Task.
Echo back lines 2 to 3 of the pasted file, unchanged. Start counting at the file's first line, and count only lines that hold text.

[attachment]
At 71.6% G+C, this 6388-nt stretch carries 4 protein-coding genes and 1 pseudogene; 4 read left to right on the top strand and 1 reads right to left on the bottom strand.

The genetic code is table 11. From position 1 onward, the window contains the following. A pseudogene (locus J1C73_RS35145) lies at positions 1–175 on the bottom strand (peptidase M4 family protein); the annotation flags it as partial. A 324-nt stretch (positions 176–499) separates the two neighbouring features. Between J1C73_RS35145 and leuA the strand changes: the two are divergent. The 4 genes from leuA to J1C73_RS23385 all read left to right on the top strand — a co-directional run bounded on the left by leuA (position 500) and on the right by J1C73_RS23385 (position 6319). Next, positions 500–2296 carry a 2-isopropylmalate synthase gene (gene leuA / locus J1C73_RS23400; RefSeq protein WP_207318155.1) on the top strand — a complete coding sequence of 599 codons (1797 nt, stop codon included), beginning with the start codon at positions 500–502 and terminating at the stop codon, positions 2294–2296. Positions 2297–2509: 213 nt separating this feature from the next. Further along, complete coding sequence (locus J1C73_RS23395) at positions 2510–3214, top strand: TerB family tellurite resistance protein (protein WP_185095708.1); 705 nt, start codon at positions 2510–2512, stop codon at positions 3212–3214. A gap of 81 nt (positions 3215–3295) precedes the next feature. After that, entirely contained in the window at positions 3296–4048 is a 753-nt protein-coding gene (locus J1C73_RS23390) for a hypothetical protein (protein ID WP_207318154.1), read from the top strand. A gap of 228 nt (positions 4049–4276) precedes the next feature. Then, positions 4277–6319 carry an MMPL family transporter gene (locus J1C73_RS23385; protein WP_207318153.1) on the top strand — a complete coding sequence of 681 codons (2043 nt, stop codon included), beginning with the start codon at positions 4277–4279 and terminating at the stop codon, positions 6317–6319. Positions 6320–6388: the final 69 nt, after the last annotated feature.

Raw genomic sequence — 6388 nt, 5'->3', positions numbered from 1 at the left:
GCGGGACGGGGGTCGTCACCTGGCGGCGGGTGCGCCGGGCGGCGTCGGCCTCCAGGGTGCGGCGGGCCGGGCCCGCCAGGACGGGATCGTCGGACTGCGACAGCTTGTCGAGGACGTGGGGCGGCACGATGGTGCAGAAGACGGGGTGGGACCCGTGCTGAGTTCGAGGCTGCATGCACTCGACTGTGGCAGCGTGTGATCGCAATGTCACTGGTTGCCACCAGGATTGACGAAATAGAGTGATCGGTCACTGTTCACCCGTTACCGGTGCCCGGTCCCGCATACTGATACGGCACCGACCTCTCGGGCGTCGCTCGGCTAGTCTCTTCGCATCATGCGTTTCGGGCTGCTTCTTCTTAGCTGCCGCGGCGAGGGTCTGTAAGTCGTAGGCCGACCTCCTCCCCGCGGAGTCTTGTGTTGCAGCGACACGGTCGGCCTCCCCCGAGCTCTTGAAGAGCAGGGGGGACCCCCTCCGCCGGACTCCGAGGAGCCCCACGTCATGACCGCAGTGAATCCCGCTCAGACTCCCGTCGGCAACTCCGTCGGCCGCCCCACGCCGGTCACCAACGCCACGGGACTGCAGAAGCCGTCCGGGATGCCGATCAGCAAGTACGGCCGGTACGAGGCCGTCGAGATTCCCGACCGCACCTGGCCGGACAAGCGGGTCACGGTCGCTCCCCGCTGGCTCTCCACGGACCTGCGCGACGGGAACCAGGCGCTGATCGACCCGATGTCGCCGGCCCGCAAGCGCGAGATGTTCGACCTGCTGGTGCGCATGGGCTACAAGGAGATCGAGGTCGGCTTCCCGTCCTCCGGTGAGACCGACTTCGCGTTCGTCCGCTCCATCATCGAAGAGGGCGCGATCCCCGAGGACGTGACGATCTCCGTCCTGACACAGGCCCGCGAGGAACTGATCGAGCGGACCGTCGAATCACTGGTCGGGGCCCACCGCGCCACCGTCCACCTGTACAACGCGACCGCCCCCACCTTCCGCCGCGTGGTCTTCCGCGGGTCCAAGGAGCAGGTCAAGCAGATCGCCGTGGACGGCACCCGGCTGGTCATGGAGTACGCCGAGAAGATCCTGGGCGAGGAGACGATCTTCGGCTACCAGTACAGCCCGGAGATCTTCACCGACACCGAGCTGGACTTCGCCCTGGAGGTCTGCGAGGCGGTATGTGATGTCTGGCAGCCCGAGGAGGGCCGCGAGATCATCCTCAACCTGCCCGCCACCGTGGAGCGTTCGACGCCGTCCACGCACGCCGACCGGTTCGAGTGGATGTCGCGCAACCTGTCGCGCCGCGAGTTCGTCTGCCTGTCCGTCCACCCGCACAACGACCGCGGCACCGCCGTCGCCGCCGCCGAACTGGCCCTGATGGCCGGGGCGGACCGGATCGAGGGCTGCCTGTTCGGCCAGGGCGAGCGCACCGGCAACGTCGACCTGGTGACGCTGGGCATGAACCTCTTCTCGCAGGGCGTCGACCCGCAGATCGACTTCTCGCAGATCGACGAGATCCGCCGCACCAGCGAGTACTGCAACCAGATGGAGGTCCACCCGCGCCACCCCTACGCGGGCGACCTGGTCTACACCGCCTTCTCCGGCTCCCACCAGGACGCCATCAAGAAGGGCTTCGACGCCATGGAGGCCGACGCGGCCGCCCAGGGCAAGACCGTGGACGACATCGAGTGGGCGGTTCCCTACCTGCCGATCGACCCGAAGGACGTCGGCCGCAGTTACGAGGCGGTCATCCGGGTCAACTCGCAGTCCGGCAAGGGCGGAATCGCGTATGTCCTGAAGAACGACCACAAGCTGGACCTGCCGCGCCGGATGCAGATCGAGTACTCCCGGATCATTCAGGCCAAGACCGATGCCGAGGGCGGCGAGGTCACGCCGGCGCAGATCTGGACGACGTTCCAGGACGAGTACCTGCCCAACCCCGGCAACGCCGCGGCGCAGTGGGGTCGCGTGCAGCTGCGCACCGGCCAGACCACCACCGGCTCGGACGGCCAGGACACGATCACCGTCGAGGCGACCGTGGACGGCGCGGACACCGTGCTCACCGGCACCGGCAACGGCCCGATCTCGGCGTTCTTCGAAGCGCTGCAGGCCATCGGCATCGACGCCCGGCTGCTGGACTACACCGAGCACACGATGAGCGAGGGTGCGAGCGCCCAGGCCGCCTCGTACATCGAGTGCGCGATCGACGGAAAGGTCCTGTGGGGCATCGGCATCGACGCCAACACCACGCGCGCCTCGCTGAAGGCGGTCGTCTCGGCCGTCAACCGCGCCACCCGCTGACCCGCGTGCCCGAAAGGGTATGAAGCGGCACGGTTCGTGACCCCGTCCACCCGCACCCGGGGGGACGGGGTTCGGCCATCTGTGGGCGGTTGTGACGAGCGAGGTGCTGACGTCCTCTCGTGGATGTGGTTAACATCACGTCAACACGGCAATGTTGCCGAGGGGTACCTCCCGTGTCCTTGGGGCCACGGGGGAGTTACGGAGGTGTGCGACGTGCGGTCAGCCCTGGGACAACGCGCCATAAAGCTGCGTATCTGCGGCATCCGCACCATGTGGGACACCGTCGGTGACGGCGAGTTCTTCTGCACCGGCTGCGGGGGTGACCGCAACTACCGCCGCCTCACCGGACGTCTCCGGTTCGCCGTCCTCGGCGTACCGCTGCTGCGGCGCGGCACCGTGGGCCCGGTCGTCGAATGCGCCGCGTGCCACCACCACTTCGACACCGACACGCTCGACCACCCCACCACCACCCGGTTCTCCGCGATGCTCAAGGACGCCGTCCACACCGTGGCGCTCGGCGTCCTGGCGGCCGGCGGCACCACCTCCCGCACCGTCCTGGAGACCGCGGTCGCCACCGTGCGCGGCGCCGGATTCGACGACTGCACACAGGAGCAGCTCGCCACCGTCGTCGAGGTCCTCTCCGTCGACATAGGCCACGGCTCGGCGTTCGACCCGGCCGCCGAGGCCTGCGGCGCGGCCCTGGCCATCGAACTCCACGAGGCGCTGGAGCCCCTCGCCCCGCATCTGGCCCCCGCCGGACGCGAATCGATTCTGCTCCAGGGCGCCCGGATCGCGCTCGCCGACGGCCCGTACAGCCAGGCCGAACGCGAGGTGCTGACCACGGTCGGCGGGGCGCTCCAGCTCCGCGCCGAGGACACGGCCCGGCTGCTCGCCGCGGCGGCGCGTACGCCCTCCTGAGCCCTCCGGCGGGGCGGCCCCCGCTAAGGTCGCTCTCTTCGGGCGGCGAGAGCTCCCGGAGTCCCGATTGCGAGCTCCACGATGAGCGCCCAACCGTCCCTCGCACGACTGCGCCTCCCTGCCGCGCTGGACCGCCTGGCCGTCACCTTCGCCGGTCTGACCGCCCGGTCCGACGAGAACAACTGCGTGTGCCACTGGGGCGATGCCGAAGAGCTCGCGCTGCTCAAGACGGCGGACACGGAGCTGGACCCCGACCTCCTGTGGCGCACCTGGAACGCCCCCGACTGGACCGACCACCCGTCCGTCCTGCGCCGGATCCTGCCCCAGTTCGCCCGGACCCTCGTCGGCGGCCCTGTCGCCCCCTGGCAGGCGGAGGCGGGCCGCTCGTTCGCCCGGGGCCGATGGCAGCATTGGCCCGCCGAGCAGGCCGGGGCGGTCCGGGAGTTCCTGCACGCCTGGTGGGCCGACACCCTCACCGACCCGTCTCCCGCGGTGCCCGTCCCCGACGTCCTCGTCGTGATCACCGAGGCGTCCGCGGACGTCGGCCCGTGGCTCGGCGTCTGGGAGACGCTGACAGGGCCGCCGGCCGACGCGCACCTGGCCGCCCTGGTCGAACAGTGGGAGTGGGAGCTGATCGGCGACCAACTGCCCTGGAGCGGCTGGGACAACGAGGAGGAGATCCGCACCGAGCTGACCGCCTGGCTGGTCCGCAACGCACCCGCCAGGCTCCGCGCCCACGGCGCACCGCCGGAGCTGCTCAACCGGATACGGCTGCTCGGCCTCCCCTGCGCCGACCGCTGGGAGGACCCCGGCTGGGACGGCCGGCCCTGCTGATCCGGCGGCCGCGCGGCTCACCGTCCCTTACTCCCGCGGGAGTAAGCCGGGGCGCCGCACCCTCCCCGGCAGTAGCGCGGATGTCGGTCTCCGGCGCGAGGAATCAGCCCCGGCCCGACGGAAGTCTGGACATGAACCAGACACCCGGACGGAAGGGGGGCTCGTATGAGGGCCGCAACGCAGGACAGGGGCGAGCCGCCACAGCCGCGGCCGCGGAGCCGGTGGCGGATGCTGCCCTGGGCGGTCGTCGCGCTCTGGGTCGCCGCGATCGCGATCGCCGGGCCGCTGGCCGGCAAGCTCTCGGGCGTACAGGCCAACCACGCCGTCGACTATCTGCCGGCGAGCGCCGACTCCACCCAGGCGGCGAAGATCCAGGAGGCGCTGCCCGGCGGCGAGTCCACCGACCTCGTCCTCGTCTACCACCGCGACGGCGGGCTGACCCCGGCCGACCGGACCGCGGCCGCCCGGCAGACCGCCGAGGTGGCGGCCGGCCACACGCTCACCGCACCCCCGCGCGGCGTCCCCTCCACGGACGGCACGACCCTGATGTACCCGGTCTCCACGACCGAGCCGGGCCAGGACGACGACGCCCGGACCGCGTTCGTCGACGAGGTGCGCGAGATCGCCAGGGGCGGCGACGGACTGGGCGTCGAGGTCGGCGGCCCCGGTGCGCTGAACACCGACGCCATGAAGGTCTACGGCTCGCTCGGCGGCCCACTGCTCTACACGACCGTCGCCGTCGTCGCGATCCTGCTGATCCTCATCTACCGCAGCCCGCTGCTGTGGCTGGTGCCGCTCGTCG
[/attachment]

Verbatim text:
The genetic code is table 11. From position 1 onward, the window contains the following. A pseudogene (locus J1C73_RS35145) lies at positions 1–175 on the bottom strand (peptidase M4 family protein); the annotation flags it as partial. A 324-nt stretch (positions 176–499) separates the two neighbouring features. Between J1C73_RS35145 and leuA the strand changes: the two are divergent. The 4 genes from leuA to J1C73_RS23385 all read left to right on the top strand — a co-directional run bounded on the left by leuA (position 500) and on the right by J1C73_RS23385 (position 6319). Next, positions 500–2296 carry a 2-isopropylmalate synthase gene (gene leuA / locus J1C73_RS23400; RefSeq protein WP_207318155.1) on the top strand — a complete coding sequence of 599 codons (1797 nt, stop codon included), beginning with the start codon at positions 500–502 and terminating at the stop codon, positions 2294–2296. Positions 2297–2509: 213 nt separating this feature from the next. Further along, complete coding sequence (locus J1C73_RS23395) at positions 2510–3214, top strand: TerB family tellurite resistance protein (protein WP_185095708.1); 705 nt, start codon at positions 2510–2512, stop codon at positions 3212–3214. A gap of 81 nt (positions 3215–3295) precedes the next feature. After that, entirely contained in the window at positions 3296–4048 is a 753-nt protein-coding gene (locus J1C73_RS23390) for a hypothetical protein (protein ID WP_207318154.1), read from the top strand. A gap of 228 nt (positions 4049–4276) precedes the next feature. Then, positions 4277–6319 carry an MMPL family transporter gene (locus J1C73_RS23385; protein WP_207318153.1) on the top strand — a complete coding sequence of 681 codons (2043 nt, stop codon included), beginning with the start codon at positions 4277–4279 and terminating at the stop codon, positions 6317–6319. Positions 6320–6388: the final 69 nt, after the last annotated feature.

Raw genomic sequence — 6388 nt, 5'->3', positions numbered from 1 at the left: